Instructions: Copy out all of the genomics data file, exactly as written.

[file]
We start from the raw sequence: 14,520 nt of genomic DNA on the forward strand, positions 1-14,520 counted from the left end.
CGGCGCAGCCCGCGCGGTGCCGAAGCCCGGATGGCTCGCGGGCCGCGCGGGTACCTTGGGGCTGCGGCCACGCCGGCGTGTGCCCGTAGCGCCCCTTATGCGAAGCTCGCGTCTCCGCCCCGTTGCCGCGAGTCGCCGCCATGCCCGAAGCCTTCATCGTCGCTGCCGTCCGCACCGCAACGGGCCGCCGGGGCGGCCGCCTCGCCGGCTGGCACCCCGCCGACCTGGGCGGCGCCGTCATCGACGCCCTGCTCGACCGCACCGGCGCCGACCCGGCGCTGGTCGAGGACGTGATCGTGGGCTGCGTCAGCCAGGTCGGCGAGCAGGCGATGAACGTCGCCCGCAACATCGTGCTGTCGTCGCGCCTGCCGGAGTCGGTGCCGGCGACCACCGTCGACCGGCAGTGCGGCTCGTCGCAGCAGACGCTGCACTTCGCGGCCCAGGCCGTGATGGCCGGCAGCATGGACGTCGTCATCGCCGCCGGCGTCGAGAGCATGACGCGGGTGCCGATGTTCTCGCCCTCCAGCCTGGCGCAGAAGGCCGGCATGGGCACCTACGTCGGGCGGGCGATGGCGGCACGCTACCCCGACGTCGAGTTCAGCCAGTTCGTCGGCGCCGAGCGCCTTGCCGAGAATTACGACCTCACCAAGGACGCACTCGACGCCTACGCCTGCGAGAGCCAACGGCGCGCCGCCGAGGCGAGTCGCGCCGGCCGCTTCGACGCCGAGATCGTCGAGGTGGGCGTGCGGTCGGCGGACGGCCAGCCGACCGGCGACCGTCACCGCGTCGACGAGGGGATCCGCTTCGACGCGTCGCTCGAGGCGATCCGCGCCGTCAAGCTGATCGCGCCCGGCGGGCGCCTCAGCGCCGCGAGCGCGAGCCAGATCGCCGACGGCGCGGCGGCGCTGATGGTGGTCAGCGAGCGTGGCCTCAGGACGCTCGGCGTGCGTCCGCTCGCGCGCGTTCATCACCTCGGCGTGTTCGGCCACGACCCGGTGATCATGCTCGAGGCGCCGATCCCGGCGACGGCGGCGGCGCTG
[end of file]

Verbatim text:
We start from the raw sequence: 14,520 nt of genomic DNA on the forward strand, positions 1-14,520 counted from the left end.
CGGCGCAGCCCGCGCGGTGCCGAAGCCCGGATGGCTCGCGGGCCGCGCGGGTACCTTGGGGCTGCGGCCACGCCGGCGTGTGCCCGTAGCGCCCCTTATGCGAAGCTCGCGTCTCCGCCCCGTTGCCGCGAGTCGCCGCCATGCCCGAAGCCTTCATCGTCGCTGCCGTCCGCACCGCAACGGGCCGCCGGGGCGGCCGCCTCGCCGGCTGGCACCCCGCCGACCTGGGCGGCGCCGTCATCGACGCCCTGCTCGACCGCACCGGCGCCGACCCGGCGCTGGTCGAGGACGTGATCGTGGGCTGCGTCAGCCAGGTCGGCGAGCAGGCGATGAACGTCGCCCGCAACATCGTGCTGTCGTCGCGCCTGCCGGAGTCGGTGCCGGCGACCACCGTCGACCGGCAGTGCGGCTCGTCGCAGCAGACGCTGCACTTCGCGGCCCAGGCCGTGATGGCCGGCAGCATGGACGTCGTCATCGCCGCCGGCGTCGAGAGCATGACGCGGGTGCCGATGTTCTCGCCCTCCAGCCTGGCGCAGAAGGCCGGCATGGGCACCTACGTCGGGCGGGCGATGGCGGCACGCTACCCCGACGTCGAGTTCAGCCAGTTCGTCGGCGCCGAGCGCCTTGCCGAGAATTACGACCTCACCAAGGACGCACTCGACGCCTACGCCTGCGAGAGCCAACGGCGCGCCGCCGAGGCGAGTCGCGCCGGCCGCTTCGACGCCGAGATCGTCGAGGTGGGCGTGCGGTCGGCGGACGGCCAGCCGACCGGCGACCGTCACCGCGTCGACGAGGGGATCCGCTTCGACGCGTCGCTCGAGGCGATCCGCGCCGTCAAGCTGATCGCGCCCGGCGGGCGCCTCAGCGCCGCGAGCGCGAGCCAGATCGCCGACGGCGCGGCGGCGCTGATGGTGGTCAGCGAGCGTGGCCTCAGGACGCTCGGCGTGCGTCCGCTCGCGCGCGTTCATCACCTCGGCGTGTTCGGCCACGACCCGGTGATCATGCTCGAGGCGCCGATCCCGGCGACGGCGGCGGCGCTG